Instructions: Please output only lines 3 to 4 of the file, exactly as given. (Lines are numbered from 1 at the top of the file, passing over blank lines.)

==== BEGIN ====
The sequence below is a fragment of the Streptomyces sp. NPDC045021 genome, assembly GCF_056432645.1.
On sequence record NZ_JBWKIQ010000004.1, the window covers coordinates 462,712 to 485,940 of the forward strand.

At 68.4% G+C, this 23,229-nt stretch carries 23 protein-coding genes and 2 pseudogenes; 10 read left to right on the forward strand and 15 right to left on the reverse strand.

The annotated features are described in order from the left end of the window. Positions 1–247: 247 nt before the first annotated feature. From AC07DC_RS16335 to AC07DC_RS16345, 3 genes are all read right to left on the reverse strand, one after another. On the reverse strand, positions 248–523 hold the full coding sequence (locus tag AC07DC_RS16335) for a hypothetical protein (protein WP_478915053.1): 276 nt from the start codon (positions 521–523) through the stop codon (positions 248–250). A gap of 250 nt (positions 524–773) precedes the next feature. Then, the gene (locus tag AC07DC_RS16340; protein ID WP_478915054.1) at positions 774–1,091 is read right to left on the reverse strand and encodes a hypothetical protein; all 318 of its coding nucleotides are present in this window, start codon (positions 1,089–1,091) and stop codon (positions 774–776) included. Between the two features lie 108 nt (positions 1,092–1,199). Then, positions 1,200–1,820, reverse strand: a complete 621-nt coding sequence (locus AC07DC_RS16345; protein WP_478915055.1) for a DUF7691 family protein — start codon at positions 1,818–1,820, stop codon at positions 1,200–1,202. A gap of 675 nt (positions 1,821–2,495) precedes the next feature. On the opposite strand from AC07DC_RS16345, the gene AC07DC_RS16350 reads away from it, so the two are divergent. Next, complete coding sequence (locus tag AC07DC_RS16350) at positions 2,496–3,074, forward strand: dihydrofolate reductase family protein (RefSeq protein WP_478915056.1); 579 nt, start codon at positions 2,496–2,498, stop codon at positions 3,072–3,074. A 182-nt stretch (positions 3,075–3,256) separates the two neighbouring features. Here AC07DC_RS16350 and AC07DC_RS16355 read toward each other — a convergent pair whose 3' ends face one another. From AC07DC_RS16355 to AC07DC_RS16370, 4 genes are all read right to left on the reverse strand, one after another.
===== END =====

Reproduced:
At 68.4% G+C, this 23,229-nt stretch carries 23 protein-coding genes and 2 pseudogenes; 10 read left to right on the forward strand and 15 right to left on the reverse strand.

The annotated features are described in order from the left end of the window. Positions 1–247: 247 nt before the first annotated feature. From AC07DC_RS16335 to AC07DC_RS16345, 3 genes are all read right to left on the reverse strand, one after another. On the reverse strand, positions 248–523 hold the full coding sequence (locus tag AC07DC_RS16335) for a hypothetical protein (protein WP_478915053.1): 276 nt from the start codon (positions 521–523) through the stop codon (positions 248–250). A gap of 250 nt (positions 524–773) precedes the next feature. Then, the gene (locus tag AC07DC_RS16340; protein ID WP_478915054.1) at positions 774–1,091 is read right to left on the reverse strand and encodes a hypothetical protein; all 318 of its coding nucleotides are present in this window, start codon (positions 1,089–1,091) and stop codon (positions 774–776) included. Between the two features lie 108 nt (positions 1,092–1,199). Then, positions 1,200–1,820, reverse strand: a complete 621-nt coding sequence (locus AC07DC_RS16345; protein WP_478915055.1) for a DUF7691 family protein — start codon at positions 1,818–1,820, stop codon at positions 1,200–1,202. A gap of 675 nt (positions 1,821–2,495) precedes the next feature. On the opposite strand from AC07DC_RS16345, the gene AC07DC_RS16350 reads away from it, so the two are divergent. Next, complete coding sequence (locus tag AC07DC_RS16350) at positions 2,496–3,074, forward strand: dihydrofolate reductase family protein (RefSeq protein WP_478915056.1); 579 nt, start codon at positions 2,496–2,498, stop codon at positions 3,072–3,074. A 182-nt stretch (positions 3,075–3,256) separates the two neighbouring features. Here AC07DC_RS16350 and AC07DC_RS16355 read toward each other — a convergent pair whose 3' ends face one another. From AC07DC_RS16355 to AC07DC_RS16370, 4 genes are all read right to left on the reverse strand, one after another.